City Council approves contract for new city manager
Published February 20, 2013
MADISON HEIGHTS — At their regular meeting Feb. 11, all but one councilmember approved the contract for the new city manager of Madison Heights, effective March 1.
The current city manager, Jon Austin, will retire Feb. 28, having served the community for 21 years — the longest tenure of any city manager in the history of Madison Heights.
Austin’s successor, Ben Myers, the current deputy city manager, has 25 years of experience in municipal management, including 20 years of service in Madison Heights. Among his most important duties has been running the Department of Public Services.
Myers was selected as Austin’s successor at the end of November, following some debate among councilmembers as to whether they should interview more candidates, in the interest of thoroughness.
In the end, the prevailing opinion was that Myers — the sole candidate to apply — more than satisfied the minimum requirements for the position. His familiarity with the community was also seen as an advantage.
Now Myers’ contract has been finalized. It includes an annual base salary of $121,542, which excludes five unpaid holidays, reducing the annual compensation to $119,187 — the same as the departing city manager.
When it came time to approve the contract, the lone dissenting vote on council was City Councilman Brian Hartwell.
“Although I wanted a different route here, I’m really happy that City Council appointed Mr. Myers,” Hartwell said. “With that, though, I think this compensation package is a little too generous.”
He noted that, while annual compensation for city managers can go as high as $200,000 in some cities, he has seen them as low as $70,000 in others.
“We’ve made great strides not inflating our salaries in some of our labor groups,” Hartwell said. “I wish we could (also) contain the salary of the city manager.”
Myers and his family will receive health, optical, dental and orthodontic insurance, as well as retiree medical coverage, disability and workers compensation insurance, all equal to the department heads. The same applies to other benefits, such as longevity pay, personal leave, sick leave, pension, holidays, disability and more.
To cover wear and tear on his personal automobile, due to extensive travel during and outside of normal work hours, Myers will also receive an automobile allowance of $475 per month. This is paid in lieu of mileage or other forms of reimbursement.
Other benefits include five weeks and two days of vacation time a year, and the city reimbursing or directly paying for all of his employment-related expenses, including travel, lodging, meals and more.
Hartwell was also wary of perks such as the monthly $475 automobile allowance, questioning whether such was necessary with a six-figure salary. He also wanted a clause clearly preventing the city manager from influencing negotiations in regards to department head benefits, which in turn equal the city manager’s own benefits.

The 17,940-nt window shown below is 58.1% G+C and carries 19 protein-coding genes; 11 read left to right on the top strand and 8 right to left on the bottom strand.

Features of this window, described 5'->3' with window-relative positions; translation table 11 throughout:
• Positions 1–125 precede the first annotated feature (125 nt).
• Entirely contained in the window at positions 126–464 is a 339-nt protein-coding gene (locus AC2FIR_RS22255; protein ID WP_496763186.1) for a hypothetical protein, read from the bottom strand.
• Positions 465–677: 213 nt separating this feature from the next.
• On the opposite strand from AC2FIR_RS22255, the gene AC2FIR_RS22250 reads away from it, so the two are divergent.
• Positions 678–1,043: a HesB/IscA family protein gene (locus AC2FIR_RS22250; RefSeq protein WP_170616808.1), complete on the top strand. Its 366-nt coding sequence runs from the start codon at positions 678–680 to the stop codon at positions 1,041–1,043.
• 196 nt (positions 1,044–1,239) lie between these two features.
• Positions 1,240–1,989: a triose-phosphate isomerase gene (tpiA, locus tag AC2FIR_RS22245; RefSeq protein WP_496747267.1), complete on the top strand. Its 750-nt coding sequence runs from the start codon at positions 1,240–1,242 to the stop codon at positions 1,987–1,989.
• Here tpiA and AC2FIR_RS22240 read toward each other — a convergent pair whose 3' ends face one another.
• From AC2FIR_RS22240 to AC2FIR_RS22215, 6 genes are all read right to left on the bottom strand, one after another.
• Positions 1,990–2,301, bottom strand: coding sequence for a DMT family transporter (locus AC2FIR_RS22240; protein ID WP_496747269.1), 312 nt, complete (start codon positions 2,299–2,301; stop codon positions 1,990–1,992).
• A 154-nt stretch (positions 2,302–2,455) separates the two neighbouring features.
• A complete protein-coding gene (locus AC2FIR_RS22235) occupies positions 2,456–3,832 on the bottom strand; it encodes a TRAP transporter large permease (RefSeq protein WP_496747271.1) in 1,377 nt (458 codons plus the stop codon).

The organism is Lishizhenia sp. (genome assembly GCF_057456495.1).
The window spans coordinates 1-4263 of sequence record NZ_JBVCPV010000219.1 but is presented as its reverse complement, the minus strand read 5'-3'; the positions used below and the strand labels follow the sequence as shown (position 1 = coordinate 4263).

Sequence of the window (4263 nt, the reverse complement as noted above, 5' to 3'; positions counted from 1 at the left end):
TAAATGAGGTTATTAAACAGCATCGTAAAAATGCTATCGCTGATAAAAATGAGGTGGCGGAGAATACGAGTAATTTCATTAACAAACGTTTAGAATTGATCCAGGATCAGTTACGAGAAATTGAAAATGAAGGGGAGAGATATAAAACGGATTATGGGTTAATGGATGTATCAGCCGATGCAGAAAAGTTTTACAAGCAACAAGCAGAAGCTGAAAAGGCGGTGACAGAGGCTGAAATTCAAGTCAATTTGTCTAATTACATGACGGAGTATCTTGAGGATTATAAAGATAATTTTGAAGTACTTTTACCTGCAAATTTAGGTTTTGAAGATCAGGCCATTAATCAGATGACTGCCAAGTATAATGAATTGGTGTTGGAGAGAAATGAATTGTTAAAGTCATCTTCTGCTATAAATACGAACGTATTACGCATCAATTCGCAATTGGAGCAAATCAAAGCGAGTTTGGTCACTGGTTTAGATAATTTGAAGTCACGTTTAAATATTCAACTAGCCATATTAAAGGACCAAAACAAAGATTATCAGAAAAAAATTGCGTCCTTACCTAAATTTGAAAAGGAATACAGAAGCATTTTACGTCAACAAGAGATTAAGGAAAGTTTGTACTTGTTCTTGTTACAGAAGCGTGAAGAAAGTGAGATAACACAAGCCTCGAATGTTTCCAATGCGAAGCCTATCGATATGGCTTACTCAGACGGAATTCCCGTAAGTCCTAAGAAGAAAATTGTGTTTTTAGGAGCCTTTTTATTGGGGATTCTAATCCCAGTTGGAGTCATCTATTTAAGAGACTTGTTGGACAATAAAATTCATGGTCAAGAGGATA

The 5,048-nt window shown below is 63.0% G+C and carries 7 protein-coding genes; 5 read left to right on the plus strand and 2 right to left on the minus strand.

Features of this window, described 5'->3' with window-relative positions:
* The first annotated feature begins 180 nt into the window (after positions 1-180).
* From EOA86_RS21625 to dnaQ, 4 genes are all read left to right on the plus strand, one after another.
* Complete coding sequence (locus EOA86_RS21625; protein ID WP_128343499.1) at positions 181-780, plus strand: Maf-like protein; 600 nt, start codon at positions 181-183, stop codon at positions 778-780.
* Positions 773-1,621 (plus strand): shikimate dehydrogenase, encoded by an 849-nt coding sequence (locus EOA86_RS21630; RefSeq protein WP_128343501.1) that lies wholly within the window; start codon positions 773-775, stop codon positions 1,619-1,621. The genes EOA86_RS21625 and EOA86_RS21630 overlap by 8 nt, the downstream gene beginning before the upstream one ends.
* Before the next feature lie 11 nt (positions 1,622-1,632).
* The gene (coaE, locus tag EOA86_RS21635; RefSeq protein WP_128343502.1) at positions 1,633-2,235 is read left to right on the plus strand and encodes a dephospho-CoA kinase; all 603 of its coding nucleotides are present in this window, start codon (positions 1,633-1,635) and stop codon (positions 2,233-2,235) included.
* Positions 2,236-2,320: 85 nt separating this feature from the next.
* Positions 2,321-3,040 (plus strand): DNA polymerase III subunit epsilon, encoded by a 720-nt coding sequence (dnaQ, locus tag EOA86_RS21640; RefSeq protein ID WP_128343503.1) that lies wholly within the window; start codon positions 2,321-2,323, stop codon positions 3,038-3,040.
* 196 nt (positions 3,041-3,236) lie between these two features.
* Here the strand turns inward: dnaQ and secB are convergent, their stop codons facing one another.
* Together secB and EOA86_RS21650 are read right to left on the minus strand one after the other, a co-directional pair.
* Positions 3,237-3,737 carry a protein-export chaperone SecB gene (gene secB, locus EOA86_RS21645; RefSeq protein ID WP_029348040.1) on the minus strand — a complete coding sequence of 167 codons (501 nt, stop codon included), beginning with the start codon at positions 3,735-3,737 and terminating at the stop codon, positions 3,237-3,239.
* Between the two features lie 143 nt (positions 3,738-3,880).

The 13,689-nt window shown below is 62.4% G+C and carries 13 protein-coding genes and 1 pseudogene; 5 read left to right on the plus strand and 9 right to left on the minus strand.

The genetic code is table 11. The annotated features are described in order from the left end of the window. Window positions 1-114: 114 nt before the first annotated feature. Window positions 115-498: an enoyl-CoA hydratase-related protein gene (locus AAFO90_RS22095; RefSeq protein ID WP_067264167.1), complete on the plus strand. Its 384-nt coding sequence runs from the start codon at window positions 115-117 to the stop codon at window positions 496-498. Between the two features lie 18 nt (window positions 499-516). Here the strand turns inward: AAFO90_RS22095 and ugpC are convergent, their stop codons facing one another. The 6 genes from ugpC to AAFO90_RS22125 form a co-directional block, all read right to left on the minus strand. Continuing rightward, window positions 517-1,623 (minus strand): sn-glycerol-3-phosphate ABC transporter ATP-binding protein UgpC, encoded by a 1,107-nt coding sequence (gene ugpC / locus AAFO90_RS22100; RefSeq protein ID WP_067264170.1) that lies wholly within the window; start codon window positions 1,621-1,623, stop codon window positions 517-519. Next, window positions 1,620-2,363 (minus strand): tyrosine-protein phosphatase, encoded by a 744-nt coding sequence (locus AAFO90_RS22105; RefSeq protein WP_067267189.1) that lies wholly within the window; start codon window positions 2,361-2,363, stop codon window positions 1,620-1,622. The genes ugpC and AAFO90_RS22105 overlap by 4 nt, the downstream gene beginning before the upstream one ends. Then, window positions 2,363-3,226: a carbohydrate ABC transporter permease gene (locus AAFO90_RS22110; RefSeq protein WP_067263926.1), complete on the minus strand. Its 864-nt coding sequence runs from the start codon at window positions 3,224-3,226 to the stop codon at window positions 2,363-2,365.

“I’m voting no … not because of the man, but (because) I believe this contract is too generous,” Hartwell concluded.
Mayor Pro Tem Robert Corbett said he respectfully disagrees with Hartwell.
“I don’t want the public to walk away thinking that, in any way, shape, or form, this is an inflated contract, because it is not,” Corbett said.
He said it was pointless to compare the wages and benefits of city managers in other municipalities, since other municipalities have different restrictions on their finances.
“More importantly, we are not talking about someone who just walked in off the street,” Corbett said. “We’re talking about someone who has … years of preparation for the job, who has been … specifically the deputy city manager.
“I think (we’re) balancing the needs of a qualified candidate with the fact we’re Madison Heights — we’re not some other community — and I think it’s an appropriate contract,” he said.
The contract passed. City Councilman Bob Gettings said he is pleased to see Myers become the next city manager, despite some initial hesitation.
“At first, I was not in favor so much of going with Mr. Myers, and this isn’t against Mr. Myers, but it’s just that there are a lot of people out there we didn’t interview,” Gettings said. But then, “I received a phone call from one person who I respect very highly, and this person indicated to me we have a proven commodity here, someone who has proven himself for going on 20 years.
“That was the reason I voted to appoint Mr. Myers to take over for Mr. Austin, and I think when you weigh everything, that’s very important, because we could’ve spent money going out looking for someone else, and it might’ve taken them a year or two to get in the groove, if you would,” he said. “If you have a proven commodity, you should go with it. … I think we made the right decision.”
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